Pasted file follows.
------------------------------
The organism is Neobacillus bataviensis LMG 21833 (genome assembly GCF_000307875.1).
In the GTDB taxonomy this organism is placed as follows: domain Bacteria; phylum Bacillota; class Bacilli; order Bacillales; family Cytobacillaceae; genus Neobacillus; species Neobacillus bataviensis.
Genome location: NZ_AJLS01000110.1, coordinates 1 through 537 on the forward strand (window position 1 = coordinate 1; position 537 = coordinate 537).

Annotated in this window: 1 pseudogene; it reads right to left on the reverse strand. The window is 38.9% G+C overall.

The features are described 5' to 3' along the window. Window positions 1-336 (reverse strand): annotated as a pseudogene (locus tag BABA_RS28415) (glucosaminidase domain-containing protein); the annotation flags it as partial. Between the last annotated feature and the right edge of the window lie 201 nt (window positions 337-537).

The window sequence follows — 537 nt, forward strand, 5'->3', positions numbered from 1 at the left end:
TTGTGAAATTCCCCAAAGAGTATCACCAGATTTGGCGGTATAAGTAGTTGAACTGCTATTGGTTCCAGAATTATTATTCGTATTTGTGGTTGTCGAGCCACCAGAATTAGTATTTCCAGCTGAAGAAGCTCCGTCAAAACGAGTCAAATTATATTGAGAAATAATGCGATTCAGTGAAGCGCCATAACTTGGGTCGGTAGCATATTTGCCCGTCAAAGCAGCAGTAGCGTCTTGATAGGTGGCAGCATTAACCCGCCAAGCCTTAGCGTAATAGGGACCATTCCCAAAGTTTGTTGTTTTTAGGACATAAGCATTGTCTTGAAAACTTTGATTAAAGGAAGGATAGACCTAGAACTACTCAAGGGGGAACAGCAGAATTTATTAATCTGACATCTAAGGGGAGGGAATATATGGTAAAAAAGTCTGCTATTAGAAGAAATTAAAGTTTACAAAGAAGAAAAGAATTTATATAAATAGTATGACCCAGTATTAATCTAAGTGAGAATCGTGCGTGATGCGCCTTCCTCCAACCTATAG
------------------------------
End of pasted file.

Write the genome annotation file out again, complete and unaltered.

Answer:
The organism is Neobacillus bataviensis LMG 21833 (genome assembly GCF_000307875.1).
In the GTDB taxonomy this organism is placed as follows: domain Bacteria; phylum Bacillota; class Bacilli; order Bacillales; family Cytobacillaceae; genus Neobacillus; species Neobacillus bataviensis.
Genome location: NZ_AJLS01000110.1, coordinates 1 through 537 on the forward strand (window position 1 = coordinate 1; position 537 = coordinate 537).

Annotated in this window: 1 pseudogene; it reads right to left on the reverse strand. The window is 38.9% G+C overall.

The features are described 5' to 3' along the window. Window positions 1-336 (reverse strand): annotated as a pseudogene (locus tag BABA_RS28415) (glucosaminidase domain-containing protein); the annotation flags it as partial. Between the last annotated feature and the right edge of the window lie 201 nt (window positions 337-537).

The window sequence follows — 537 nt, forward strand, 5'->3', positions numbered from 1 at the left end:
TTGTGAAATTCCCCAAAGAGTATCACCAGATTTGGCGGTATAAGTAGTTGAACTGCTATTGGTTCCAGAATTATTATTCGTATTTGTGGTTGTCGAGCCACCAGAATTAGTATTTCCAGCTGAAGAAGCTCCGTCAAAACGAGTCAAATTATATTGAGAAATAATGCGATTCAGTGAAGCGCCATAACTTGGGTCGGTAGCATATTTGCCCGTCAAAGCAGCAGTAGCGTCTTGATAGGTGGCAGCATTAACCCGCCAAGCCTTAGCGTAATAGGGACCATTCCCAAAGTTTGTTGTTTTTAGGACATAAGCATTGTCTTGAAAACTTTGATTAAAGGAAGGATAGACCTAGAACTACTCAAGGGGGAACAGCAGAATTTATTAATCTGACATCTAAGGGGAGGGAATATATGGTAAAAAAGTCTGCTATTAGAAGAAATTAAAGTTTACAAAGAAGAAAAGAATTTATATAAATAGTATGACCCAGTATTAATCTAAGTGAGAATCGTGCGTGATGCGCCTTCCTCCAACCTATAG